Dissecting Motion Design with the “7 W’s”
A practical framework that helps you create UX animation in a structural way
Animation is magical. When I was a four-year old, I visited the cinema for the first time. The film was The Lion King. I clearly remember marveling at the sight of moving drawings. That summer, I spent most of my time trying to make flip books and got quite frustrated with the outcome.
Twenty years later, that magical feeling still strikes me every now and then. It doesn’t just come from the traditional animation practice. More and more, I find myself enjoying animated moments in digital experiences. As a UX designer, I am convinced that utilizing animation has become essential for delivering polished digital products.
I believe most of you design folks are with me. Study papers show that animation helps usability in many ways, such as improving navigation of information, building cognitive connection, …etc. As today’s technology and tools mature, integrating motion design into our work is becoming easier and more prevalent.
Although we increasingly see animation showing up in digital products and interfaces, we find many of them boring, oftentimes annoying. Designers start to examine and reflect on the overuse of animation.
So how could we get motion design right? I’ve read many UX articles explaining general animation principles. I found them helpful in understanding the fundamentals of animation. It is also energizing to see beautiful examples. However, few effort was made to bridge the process gap between fundamentals and design outcomes by defining a clear framework in practice.
Recently I’ve been working with my colleague Bó Wáng on developing a motion design framework in order to integrate more animation in our ad formats. This new framework helps us approach motion design in a structural way and has improved our process. Hope it could provide some insights for you too.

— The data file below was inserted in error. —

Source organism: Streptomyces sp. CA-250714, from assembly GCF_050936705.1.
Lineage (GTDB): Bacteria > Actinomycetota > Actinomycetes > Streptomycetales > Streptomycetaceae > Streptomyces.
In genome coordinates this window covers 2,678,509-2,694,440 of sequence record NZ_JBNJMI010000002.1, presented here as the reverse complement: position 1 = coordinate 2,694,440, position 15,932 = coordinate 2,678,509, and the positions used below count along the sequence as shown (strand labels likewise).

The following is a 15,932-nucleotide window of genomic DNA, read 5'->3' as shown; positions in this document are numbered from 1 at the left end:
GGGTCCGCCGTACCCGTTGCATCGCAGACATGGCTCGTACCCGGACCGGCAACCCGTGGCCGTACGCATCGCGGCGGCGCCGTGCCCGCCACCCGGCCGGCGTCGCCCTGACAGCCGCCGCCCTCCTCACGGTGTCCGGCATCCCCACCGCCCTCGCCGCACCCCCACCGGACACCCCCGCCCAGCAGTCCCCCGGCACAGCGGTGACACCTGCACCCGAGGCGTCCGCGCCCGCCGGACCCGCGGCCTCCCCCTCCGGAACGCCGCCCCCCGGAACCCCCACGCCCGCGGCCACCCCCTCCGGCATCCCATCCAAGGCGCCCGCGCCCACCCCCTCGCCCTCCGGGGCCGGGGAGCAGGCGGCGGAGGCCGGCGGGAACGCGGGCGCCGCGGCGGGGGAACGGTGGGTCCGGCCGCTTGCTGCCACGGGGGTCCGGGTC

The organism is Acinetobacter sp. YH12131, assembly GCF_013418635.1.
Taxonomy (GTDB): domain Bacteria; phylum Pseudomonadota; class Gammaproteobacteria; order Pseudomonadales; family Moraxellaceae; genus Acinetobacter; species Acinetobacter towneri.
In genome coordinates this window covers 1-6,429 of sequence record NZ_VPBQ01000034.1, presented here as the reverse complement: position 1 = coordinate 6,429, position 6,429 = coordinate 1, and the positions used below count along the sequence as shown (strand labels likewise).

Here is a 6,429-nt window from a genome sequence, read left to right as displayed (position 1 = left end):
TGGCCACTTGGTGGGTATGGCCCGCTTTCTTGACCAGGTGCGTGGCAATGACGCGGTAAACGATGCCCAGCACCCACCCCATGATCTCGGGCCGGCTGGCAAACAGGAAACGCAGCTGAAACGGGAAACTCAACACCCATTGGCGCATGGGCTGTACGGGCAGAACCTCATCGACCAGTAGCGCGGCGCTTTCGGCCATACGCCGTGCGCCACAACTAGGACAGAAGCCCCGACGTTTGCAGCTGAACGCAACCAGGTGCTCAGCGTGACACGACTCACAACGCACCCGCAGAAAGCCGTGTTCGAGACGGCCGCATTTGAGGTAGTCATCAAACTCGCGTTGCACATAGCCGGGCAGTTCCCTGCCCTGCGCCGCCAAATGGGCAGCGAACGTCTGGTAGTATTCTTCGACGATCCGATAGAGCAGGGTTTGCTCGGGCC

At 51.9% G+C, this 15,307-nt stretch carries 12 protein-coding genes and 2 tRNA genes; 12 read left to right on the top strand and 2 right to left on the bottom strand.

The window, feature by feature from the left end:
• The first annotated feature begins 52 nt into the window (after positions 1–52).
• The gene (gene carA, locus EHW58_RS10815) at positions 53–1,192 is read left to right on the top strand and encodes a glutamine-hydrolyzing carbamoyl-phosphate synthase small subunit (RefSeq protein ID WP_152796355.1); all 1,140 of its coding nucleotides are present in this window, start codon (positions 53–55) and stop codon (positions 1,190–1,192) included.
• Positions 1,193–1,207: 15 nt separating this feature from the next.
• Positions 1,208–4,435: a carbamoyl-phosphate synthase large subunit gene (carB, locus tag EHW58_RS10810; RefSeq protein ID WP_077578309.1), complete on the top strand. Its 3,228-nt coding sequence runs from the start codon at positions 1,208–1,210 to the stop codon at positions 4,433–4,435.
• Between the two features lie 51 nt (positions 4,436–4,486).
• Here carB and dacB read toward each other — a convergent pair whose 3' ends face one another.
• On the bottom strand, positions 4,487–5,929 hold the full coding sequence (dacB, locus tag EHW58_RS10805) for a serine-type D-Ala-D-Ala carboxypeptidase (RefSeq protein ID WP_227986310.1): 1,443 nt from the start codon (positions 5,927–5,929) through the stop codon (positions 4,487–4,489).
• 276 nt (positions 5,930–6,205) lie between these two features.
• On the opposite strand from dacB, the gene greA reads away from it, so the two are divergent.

The 7 W’s Framework for Motion Design
Think of animation as storytelling: something happens to this thing in some way at some time because of something else. The storytelling nature of animation made me wonder, if there were any formulas in literature that we could apply to motion design. I immediately thought of the Five W’s.
We’ve extended Five W’s to a 7 W’s formula: who, where, when, why, what, with what, in what way. In the context of motion design, they represent: component(who), environment(where), interaction choreography(when), user behavior(why), property(what), property relationship(with what) and time function(in what way). I’ll elaborate on this framework with a simple iOS unlock screen example.
Animation happens to component(s). In our example, the component is the text CTA “slide to unlock”.
There will be circumstances where one animation could happen to multiple components. (Imagine you do slide after seeing that unlock screen, what would happen? If you have password protection, you will see many components move together as one layer to guide you onto next screen.)
Clarifying what component(s) will be animated is the first step of motion design.
Environment is where the component dwells. It is a relatively ambiguous element in the framework. From a higher level, it could be the OS and platform. More often, it indicates a specific screen.
Thinking about environment will help you figure out the following two elements: interaction choreography and user behavior.
In our example, we can simply define the environment as follow: iOS unlock screen.
Interaction Choreography (when)
Interaction choreography is part of your user flow. It indicates when this animation happens. If there are multiple states in one task flow, map out all of them and make sure all your animations work as a suite visually.
Still using our iOS unlock screen example. Let’s check out the whole experience(quick draw on the left). We can tell there are actually parallel states of the locked screen.